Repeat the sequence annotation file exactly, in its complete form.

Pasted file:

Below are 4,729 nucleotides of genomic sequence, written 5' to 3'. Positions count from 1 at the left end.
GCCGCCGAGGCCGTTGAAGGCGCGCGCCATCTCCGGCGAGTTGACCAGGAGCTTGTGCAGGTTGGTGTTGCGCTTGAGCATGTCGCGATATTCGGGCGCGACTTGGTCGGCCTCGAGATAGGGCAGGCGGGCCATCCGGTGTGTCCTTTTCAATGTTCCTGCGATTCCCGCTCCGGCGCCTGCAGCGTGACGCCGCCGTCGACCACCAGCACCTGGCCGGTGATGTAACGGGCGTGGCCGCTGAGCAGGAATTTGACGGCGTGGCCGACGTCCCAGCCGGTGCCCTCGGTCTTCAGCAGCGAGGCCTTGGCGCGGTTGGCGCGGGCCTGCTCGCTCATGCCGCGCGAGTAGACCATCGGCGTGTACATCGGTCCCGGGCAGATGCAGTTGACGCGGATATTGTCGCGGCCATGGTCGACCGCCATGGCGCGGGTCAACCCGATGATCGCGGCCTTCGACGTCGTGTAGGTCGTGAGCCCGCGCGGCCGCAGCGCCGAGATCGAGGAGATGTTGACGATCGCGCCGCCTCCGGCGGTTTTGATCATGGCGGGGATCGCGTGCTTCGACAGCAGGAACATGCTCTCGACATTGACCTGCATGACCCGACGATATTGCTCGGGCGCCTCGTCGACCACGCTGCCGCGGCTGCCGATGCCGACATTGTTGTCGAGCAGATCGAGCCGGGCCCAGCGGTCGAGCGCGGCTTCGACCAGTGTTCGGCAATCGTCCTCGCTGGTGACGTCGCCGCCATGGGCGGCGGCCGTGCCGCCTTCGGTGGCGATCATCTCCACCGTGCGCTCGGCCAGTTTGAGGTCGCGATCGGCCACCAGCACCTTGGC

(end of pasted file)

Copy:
Below are 4,729 nucleotides of genomic sequence, written 5' to 3'. Positions count from 1 at the left end.
GCCGCCGAGGCCGTTGAAGGCGCGCGCCATCTCCGGCGAGTTGACCAGGAGCTTGTGCAGGTTGGTGTTGCGCTTGAGCATGTCGCGATATTCGGGCGCGACTTGGTCGGCCTCGAGATAGGGCAGGCGGGCCATCCGGTGTGTCCTTTTCAATGTTCCTGCGATTCCCGCTCCGGCGCCTGCAGCGTGACGCCGCCGTCGACCACCAGCACCTGGCCGGTGATGTAACGGGCGTGGCCGCTGAGCAGGAATTTGACGGCGTGGCCGACGTCCCAGCCGGTGCCCTCGGTCTTCAGCAGCGAGGCCTTGGCGCGGTTGGCGCGGGCCTGCTCGCTCATGCCGCGCGAGTAGACCATCGGCGTGTACATCGGTCCCGGGCAGATGCAGTTGACGCGGATATTGTCGCGGCCATGGTCGACCGCCATGGCGCGGGTCAACCCGATGATCGCGGCCTTCGACGTCGTGTAGGTCGTGAGCCCGCGCGGCCGCAGCGCCGAGATCGAGGAGATGTTGACGATCGCGCCGCCTCCGGCGGTTTTGATCATGGCGGGGATCGCGTGCTTCGACAGCAGGAACATGCTCTCGACATTGACCTGCATGACCCGACGATATTGCTCGGGCGCCTCGTCGACCACGCTGCCGCGGCTGCCGATGCCGACATTGTTGTCGAGCAGATCGAGCCGGGCCCAGCGGTCGAGCGCGGCTTCGACCAGTGTTCGGCAATCGTCCTCGCTGGTGACGTCGCCGCCATGGGCGGCGGCCGTGCCGCCTTCGGTGGCGATCATCTCCACCGTGCGCTCGGCCAGTTTGAGGTCGCGATCGGCCACCAGCACCTTGGC